By Patrick Jackson
BBC News Online
As Russian band DDT played its first UK gig this week in London, frontman Yuri Shevchuk gave a rare interview to BBC News Online about his country's rock scene.
With a lethal name like DDT, the band could never be mistaken for the sugary mass of Russia's all-pervasive pop music.
DDT played for nearly three hours
Nor does frontman Yuri Shevchuk seek to soften the weather-beaten look which nearly a quarter of a century on the road has chiselled on his face or the stadium roar of his voice.
Playing its first UK gig on 22 March - at Shepherd's Bush Empire, west London - DDT belted out anthems with all the drive and rawness of a decade ago when its power chords were ringing in a new era of post-Communist freedom.
"It's a principle for me and the band that we should play each concert like it's our last," Shevchuk told BBC News Online.
The band certainly connected with its London audience, many of whom were young Russians born long after DDT first caught the ear of the KGB with hits like Don't Shoot when Soviet troops were fighting in Afghanistan.
But war is only part of the picture of modern Russia that Shevchuk paints through his songs, which range from biting satire to gentle nostalgia and intimate love lyrics.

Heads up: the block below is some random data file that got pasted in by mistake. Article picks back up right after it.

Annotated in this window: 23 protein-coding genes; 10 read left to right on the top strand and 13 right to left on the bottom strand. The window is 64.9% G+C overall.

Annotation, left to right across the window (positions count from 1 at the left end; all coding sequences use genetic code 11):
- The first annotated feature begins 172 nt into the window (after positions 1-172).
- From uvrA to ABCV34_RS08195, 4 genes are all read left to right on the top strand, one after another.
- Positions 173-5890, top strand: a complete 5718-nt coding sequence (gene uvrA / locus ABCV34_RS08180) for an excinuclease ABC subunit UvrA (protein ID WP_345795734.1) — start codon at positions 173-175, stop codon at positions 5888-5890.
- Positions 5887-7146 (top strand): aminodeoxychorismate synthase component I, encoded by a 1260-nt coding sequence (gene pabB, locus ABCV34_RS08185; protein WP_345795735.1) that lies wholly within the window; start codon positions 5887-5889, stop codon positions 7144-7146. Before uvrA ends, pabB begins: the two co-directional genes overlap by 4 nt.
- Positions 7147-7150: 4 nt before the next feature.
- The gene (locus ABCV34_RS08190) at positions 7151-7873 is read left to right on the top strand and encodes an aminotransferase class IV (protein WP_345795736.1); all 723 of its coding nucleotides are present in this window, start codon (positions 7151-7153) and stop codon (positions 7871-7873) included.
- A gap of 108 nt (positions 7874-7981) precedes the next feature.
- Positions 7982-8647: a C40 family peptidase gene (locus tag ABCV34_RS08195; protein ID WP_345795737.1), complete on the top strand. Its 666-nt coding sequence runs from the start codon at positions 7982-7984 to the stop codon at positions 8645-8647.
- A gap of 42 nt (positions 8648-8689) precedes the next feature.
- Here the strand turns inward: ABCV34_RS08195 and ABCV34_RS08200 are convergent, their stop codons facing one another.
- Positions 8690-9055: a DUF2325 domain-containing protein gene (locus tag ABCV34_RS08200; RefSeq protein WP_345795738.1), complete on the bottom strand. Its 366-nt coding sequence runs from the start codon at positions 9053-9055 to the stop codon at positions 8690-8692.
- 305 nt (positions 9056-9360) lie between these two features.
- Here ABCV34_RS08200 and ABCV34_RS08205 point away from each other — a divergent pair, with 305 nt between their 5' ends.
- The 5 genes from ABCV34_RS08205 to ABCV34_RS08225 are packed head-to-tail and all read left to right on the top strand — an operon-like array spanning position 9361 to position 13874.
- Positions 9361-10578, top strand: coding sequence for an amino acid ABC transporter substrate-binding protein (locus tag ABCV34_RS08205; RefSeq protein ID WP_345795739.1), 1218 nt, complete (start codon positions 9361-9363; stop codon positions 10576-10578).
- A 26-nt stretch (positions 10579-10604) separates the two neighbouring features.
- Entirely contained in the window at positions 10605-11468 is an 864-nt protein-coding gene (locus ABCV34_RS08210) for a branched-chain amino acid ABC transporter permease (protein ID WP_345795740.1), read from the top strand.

Born in Kolyma, east Siberia, Shevchuk formed his band in Ufa, a city so conservative it made Moscow look like a beacon of liberalism during the Brezhnev years.
After years of battling the Soviet censors, the band reached a mass audience in Leningrad in the late 1980s, settling in the city now known as St Petersburg.
The censor is gone but Russian rockers have other battles to fight: from a media where the dreaded "popsa" music reigns supreme to market forces which put their albums beyond the reach of most fans.
"Rock has been practically banned from the airwaves," said Shevchuk, blaming nervous officials.
Nine out of every 10 DDT albums sold in Russia is a pirated version, the singer estimated, despite the band's efforts to cap the retail prices of their CDs within Russia.
DDT can still get by on concert revenue but other major groups are reduced to playing "elite" clubs in Moscow and St Petersburg.
"I take our art seriously and believe that people should listen to it, not eat to it," grinned Shevchuk, a proud former docker.
Yet DDT was not able to escape Russia's great economic crash of 1998 which forced it to cut back its work as a promoter of new bands from the regions, giving them a chance to record and appear at national rock festivals.
Six years on, the city is recovering as a centre for Russian rock and there are now said to be about 1,000 bands active there.
Moscow, Shevchuk said, is a city of pop music, attracted by the money in the capital, while "Russia's young intellectuals come to St Petersburg for art".
As for DDT, he added, it plans to go on carrying the banner of freedom through its music, waiting for the day when Russians start "living like normal people instead of living in fear".